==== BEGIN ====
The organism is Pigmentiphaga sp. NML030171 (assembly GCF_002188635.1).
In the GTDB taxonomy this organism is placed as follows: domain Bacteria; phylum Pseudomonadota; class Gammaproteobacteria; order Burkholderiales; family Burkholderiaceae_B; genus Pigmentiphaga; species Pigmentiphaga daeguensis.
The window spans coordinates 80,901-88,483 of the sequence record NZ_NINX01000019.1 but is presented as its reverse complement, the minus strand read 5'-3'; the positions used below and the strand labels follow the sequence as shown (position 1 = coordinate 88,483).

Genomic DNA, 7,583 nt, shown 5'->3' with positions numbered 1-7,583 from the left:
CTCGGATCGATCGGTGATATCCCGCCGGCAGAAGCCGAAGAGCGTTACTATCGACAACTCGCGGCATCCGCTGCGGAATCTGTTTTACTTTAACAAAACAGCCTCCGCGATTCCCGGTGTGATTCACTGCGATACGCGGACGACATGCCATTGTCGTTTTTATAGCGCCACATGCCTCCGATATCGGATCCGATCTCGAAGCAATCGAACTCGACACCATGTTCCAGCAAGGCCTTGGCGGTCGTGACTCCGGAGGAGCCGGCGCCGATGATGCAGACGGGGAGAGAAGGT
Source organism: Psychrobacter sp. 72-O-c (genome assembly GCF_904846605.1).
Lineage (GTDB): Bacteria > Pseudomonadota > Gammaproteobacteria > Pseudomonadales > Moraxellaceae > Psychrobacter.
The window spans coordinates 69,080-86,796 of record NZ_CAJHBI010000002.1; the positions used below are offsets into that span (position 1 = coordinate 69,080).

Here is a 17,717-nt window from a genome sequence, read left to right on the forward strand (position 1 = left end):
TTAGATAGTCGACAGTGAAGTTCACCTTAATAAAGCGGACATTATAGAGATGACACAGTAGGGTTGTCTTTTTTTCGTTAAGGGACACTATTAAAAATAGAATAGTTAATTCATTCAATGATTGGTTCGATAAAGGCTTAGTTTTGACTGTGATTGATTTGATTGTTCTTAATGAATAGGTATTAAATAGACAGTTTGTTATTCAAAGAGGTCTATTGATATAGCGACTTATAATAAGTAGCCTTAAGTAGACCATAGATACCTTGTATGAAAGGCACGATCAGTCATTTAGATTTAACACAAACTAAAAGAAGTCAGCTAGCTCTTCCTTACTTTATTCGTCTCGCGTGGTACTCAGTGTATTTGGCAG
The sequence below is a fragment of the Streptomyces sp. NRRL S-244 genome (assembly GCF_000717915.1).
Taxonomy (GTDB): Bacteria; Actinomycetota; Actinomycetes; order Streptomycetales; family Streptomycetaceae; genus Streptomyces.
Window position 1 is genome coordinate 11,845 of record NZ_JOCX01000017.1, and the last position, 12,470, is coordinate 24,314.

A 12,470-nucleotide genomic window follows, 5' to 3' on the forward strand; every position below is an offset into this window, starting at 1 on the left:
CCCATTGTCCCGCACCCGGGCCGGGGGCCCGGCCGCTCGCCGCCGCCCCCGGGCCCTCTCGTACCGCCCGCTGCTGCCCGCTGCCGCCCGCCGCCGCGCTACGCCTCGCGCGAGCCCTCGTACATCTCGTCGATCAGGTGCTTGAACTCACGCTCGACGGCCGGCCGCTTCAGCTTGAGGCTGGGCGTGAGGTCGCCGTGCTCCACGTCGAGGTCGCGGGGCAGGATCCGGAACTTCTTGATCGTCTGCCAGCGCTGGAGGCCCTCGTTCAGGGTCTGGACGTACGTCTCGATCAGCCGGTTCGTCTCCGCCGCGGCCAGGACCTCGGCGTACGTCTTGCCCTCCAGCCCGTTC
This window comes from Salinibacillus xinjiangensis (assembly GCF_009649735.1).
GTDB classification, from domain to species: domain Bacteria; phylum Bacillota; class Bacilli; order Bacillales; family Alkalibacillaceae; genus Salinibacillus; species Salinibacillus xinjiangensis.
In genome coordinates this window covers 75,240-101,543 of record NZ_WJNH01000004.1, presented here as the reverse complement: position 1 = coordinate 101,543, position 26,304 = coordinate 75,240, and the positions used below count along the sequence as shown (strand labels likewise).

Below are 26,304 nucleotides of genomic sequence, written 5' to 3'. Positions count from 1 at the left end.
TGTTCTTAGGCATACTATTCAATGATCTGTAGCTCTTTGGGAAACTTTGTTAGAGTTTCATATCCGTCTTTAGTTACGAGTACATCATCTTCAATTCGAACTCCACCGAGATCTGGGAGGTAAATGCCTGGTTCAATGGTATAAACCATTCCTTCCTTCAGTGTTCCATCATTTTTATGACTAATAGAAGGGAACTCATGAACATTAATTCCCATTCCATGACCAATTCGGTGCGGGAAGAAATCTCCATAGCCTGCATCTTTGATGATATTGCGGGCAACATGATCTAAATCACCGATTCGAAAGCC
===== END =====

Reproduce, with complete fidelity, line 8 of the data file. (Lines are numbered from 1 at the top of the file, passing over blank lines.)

The window spans coordinates 69,080-86,796 of record NZ_CAJHBI010000002.1; the positions used below are offsets into that span (position 1 = coordinate 69,080).